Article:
Peru Floods Highlight Challenge of a Warming Planet Says UN

The United Nations Special Representative of the Secretary-General for Disaster Risk Reduction, Mr. Robert Glasser, said yesterday that current flood disaster in Peru highlights the challenges of a warming planet.

Heavy rainfall has been affecting the country since December 2016, causing floods and landslides. Local observers are calling the unusual climatic conditions “El Niño Costero” and are blaming the heavy rainfall on higher temperatures of the eastern Pacific Ocean waters.

Over the past few days the situation has deteriorated with the death toll now standing at 78 people since December 2016.

Flooded areas of Trujillo, Peru, March 2017. Photo: Presidencia Perú

Mr. Glasser extended his condolences to the people of Peru on the loss of life caused by the on-going deadly rains, floods and landslides which have led to the declaration of a state of emergency.

Mr. Glasser said: “Few countries were better prepared for the recent global El Niño than Peru so it is doubly concerning that the country has been overwhelmed by this occurrence of local El Niño-like conditions which have flipped the country from widespread drought to enormous flooding that has taken dozens of lives, affected over half a million people and left many homeless.

“This is a large scale singular event which needs to be viewed in the context of a warming planet where episodes of extreme weather variability are becoming more evident. Just a few months ago Peru was suffering from a drought and record wildfires and now, according to Peru’s National Emergency Operations Centre, 75 people have lost their lives in floods, many are missing, and over 625,000 people are affected including more than 70,000 who have lost their homes.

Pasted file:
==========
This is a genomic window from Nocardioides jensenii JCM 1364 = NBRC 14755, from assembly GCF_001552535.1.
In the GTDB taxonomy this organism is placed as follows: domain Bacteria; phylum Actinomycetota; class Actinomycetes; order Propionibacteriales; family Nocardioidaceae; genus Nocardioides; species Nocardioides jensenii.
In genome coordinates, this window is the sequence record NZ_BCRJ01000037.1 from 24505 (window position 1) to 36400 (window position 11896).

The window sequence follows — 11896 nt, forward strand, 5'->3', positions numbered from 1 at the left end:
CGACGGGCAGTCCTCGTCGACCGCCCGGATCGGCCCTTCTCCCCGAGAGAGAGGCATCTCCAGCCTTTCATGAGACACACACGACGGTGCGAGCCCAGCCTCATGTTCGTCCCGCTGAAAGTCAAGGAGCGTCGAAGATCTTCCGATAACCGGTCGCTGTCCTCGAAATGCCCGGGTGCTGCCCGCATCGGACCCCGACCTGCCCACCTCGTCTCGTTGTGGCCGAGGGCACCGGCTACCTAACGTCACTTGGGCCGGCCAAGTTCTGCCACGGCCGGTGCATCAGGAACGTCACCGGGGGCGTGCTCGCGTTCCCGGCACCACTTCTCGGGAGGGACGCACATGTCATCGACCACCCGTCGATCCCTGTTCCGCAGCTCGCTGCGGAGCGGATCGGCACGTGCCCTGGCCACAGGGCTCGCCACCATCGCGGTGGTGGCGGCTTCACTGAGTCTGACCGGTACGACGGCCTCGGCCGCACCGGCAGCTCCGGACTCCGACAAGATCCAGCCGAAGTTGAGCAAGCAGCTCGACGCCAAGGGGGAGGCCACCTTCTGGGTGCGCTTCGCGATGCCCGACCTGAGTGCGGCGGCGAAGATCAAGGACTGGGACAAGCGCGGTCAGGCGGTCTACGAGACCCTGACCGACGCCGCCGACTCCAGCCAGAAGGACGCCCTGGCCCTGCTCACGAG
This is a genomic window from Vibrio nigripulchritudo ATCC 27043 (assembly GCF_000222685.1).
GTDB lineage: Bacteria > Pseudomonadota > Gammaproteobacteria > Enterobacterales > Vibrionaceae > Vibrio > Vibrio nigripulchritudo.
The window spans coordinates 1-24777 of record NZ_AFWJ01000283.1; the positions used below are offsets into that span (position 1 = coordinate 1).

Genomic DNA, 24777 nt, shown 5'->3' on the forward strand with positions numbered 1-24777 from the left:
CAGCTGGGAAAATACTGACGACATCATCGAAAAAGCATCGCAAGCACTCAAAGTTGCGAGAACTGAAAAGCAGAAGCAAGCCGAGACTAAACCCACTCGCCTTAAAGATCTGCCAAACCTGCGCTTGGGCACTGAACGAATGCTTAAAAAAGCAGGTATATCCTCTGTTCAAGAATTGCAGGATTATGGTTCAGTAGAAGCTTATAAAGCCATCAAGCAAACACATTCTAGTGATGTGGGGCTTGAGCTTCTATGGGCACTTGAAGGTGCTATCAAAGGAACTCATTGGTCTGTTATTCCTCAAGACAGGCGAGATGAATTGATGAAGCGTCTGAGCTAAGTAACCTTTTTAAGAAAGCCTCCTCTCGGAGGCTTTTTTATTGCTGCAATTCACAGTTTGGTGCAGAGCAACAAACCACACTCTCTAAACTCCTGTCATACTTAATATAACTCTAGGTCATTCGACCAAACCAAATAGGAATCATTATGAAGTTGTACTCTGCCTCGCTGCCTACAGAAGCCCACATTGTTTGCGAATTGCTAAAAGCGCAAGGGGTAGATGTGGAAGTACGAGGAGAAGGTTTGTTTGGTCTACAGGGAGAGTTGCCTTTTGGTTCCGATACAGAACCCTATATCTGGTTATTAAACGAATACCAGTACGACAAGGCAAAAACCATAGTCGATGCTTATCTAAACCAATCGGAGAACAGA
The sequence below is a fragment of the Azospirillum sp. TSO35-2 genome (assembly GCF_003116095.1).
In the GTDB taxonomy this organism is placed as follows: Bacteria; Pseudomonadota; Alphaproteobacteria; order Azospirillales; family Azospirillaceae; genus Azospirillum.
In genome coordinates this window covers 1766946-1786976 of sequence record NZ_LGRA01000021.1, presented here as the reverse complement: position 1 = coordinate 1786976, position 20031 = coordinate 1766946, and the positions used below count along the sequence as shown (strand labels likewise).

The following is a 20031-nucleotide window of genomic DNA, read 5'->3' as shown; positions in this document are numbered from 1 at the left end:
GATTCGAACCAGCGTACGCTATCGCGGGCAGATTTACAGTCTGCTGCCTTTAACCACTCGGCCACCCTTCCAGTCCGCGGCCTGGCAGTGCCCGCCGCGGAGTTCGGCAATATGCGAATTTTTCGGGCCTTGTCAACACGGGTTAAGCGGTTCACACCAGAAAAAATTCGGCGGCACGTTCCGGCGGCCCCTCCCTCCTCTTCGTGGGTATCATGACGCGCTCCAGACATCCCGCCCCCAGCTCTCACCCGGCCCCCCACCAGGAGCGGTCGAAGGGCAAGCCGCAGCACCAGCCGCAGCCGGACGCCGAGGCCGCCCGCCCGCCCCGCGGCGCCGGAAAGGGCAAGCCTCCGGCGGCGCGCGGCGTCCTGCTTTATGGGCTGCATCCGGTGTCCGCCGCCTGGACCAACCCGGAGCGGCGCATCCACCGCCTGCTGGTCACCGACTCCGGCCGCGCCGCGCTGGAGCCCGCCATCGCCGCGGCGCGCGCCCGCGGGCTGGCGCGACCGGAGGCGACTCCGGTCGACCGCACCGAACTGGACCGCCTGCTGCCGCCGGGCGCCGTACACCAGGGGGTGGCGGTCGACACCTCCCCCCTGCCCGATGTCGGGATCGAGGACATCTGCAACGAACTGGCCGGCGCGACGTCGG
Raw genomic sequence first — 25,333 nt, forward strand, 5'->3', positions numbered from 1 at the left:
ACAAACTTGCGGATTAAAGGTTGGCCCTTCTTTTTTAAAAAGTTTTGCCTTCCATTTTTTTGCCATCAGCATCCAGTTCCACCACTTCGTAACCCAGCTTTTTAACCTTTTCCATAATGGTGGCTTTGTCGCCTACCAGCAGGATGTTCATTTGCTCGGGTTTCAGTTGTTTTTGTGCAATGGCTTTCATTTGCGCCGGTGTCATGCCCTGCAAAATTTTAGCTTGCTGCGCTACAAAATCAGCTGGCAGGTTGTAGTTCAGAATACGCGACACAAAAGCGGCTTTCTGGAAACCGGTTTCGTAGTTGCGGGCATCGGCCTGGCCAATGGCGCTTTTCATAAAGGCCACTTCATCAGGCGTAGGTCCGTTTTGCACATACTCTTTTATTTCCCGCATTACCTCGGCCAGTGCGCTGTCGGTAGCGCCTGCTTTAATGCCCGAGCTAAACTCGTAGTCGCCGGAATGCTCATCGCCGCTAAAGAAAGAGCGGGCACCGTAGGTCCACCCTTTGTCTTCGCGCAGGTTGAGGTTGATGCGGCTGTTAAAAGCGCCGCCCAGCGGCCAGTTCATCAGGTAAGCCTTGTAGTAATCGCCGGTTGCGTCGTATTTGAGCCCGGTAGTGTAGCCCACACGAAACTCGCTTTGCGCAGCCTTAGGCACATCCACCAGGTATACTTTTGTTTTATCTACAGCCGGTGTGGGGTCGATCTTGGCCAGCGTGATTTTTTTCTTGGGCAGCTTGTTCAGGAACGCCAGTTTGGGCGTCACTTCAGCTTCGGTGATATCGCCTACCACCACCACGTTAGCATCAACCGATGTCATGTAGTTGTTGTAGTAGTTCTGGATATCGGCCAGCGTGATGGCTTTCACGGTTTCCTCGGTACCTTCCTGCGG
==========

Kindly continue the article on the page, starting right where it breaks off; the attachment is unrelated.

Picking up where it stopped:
“If we are to succeed in preventing disasters like this and to reduce disaster losses then we need to ensure that there is a much broader understanding of the nature of disaster risk in society at large and this includes better understanding of the impacts of climate change and how it alters local weather patterns. Risk has to be addressed in local development plans.

“Multi-hazard early warning systems must include estimates of the potential impact of the emerging hazards and be tailored to local needs. This will be a key issue at the Global Platform for Disaster Risk Reduction which will be held in Mexico in May.”

Death Toll Rises to 78

According to national authorities, as of 22 March, 2017, the death toll reached 78 people. As many as 263 people have been reported injured, over 640,000 people affected, of which more than 100,000 people are in need of assistance.

Further heavy rain has been forecast over the coming days and in particular is likely to affect especially central, western and north-western areas of the country.

Centro de Operaciones de Emergencia Nacional (COEN) reported yesterday, 21 March, that 3 rivers – the Mantaro, Piura and Chira – remained on orange (mid-level) alert. Six other rivers were on yellow alert.

River level alerts in Peru, 21 March 2017. Image: COEN

European Commission’s Humanitarian Aid and Civil Protection department (ECHO) says that the EU Civil Protection Mechanism was activated on 19 March to facilitate the deployment of assistance to flood-affected areas of Peru.